Saturday, July 28, 2007

On Becoming Re-illiterate

So I read a book. High five! I have yet to return to a book store / library / .com superstore to pick up another one to read.

And so it was, I returned to my skimming ways. I read the entire Harry Potter series on Wikipedia. Speaking of seven-book series, I "read" Piers Anthony's Incarnations of Immortality series...on Wikipedia. It was a great "read" great, that I wish Anthony can find a publisher for the eighth book, Under a Velvet Cloak, so I can read the summary on Wikipedia.

If you're in the middle of an actual book, and it's a particularly good book, the formula seems invisible. When you read summary-upon-summary on Wikipedia, then story formula is clear. It reinforces the pattern of formula that has permeated throughout our history as storytellers.

This is not to say formula is inherently bad. To be formulaic is bad, because it reduces literature (or cinema or music) to a paint-by-numbers scheme. There's something about using classical "stock" characters or age-old storylines - tastefully, of course - that seems to work, to resonate within our (for the most part) collective humanity.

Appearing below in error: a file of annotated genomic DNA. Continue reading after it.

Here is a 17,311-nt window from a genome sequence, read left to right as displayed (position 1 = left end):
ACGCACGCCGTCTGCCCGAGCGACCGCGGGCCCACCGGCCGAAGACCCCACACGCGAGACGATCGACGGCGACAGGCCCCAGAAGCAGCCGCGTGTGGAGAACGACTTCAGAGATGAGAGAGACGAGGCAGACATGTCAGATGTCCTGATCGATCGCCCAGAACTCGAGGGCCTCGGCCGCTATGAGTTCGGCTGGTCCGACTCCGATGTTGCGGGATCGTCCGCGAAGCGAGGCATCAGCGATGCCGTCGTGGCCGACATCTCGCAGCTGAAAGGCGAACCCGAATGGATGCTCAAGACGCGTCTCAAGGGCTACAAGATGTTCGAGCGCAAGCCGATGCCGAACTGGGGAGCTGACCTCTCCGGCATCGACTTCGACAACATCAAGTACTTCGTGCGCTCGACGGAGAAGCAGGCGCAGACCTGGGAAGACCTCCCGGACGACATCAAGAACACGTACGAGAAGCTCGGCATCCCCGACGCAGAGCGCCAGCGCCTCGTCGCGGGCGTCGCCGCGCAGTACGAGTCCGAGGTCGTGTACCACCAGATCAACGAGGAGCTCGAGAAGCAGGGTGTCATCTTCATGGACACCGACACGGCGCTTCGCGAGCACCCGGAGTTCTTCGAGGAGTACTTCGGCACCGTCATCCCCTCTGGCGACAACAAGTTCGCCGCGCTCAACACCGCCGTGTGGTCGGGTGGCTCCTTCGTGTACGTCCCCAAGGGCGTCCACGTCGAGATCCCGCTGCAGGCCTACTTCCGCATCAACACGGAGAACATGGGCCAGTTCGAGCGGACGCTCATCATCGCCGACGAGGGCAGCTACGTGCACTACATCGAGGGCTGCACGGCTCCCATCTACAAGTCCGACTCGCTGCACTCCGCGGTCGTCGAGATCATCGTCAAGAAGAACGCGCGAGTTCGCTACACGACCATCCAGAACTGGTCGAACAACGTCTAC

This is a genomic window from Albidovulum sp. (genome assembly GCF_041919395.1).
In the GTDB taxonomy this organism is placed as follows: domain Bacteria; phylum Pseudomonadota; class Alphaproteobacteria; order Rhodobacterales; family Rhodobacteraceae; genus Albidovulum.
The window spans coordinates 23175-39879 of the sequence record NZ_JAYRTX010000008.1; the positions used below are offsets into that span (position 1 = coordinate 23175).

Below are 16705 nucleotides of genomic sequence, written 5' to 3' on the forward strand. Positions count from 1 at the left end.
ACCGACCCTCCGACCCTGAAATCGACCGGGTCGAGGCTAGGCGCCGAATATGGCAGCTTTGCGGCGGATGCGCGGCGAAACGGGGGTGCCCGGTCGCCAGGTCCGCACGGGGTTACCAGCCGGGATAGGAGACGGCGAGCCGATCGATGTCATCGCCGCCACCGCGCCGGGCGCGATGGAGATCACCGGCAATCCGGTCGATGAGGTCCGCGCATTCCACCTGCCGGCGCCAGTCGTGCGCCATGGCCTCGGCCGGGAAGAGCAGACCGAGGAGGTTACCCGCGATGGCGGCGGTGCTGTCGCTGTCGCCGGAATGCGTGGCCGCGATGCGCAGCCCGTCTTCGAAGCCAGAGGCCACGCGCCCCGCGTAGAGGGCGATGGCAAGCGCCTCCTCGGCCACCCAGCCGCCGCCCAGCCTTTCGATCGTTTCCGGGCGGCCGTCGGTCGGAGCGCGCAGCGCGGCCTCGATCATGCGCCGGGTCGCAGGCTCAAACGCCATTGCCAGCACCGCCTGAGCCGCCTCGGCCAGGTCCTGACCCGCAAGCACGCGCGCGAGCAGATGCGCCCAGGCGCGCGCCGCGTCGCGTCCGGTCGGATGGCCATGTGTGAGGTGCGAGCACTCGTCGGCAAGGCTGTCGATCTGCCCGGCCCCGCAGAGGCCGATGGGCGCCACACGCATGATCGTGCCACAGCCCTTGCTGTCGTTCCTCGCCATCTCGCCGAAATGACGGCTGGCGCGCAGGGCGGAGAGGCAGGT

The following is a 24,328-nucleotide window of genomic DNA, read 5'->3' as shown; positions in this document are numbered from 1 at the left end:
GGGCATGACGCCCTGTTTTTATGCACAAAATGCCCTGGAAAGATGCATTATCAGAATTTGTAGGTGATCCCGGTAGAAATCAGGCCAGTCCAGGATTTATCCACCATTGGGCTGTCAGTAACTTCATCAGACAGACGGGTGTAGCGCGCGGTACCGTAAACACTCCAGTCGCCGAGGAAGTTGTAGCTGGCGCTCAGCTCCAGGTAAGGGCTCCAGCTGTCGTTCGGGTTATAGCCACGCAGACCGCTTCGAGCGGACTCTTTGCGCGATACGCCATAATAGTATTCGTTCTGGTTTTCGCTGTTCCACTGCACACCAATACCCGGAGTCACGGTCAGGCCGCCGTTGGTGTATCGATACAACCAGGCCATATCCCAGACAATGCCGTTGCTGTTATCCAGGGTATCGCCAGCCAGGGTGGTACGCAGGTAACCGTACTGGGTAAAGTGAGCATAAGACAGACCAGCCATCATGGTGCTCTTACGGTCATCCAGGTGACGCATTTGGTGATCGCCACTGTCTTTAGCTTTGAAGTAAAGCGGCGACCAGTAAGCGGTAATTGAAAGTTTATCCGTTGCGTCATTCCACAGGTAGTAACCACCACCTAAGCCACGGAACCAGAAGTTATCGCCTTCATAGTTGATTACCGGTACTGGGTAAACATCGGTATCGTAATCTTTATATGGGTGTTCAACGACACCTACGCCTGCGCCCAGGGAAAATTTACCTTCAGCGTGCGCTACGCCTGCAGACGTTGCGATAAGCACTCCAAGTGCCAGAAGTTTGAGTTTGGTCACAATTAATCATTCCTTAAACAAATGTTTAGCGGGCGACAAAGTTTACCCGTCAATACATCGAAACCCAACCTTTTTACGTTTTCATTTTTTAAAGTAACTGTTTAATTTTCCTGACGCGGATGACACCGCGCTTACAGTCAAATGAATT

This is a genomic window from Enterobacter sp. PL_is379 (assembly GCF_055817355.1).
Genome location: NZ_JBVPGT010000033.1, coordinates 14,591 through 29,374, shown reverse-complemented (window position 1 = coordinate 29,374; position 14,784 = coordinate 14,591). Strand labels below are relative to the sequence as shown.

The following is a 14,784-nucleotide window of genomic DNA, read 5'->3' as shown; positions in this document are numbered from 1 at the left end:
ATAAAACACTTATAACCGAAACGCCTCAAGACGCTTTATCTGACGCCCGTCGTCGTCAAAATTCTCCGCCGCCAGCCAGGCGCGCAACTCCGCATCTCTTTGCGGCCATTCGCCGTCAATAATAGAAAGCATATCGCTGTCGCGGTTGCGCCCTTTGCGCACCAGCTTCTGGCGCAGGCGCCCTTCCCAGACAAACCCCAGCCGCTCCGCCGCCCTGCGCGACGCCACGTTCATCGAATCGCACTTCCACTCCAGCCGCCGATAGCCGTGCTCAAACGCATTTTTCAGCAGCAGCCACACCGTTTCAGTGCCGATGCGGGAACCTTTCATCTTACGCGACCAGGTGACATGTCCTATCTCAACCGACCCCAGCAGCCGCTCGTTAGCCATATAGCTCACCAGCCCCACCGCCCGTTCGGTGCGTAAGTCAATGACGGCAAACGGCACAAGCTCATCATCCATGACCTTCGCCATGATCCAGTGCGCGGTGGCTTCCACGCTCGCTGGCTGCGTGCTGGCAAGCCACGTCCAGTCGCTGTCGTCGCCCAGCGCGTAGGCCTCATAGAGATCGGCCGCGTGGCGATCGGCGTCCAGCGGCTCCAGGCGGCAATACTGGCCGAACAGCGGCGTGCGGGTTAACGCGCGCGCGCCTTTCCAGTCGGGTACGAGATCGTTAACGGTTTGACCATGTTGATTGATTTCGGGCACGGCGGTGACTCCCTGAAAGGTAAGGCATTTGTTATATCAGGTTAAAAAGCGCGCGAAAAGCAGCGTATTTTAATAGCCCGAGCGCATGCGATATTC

Think about it. A lot of great stories has the elder mentor (a stock character) sacrifice himself/herself (age-old storyline) for the protagonist (another stock character), or for the greater good (age-old storyline) - often for both. You fill in the blanks in terms of song, literature, or cinema. If done well, that cliched plot point works.

Otherwise, if a storyteller really wants to be "innovative," it would be theoretically effective to take something familiar and turn it on its seriously as possible. A little satire might work, but outright parody probably won't last the ages as high art (but could make some money, if that's your M.O.).

But then again, this is a re-illiterate's opinion, so it might not hold that much weight.

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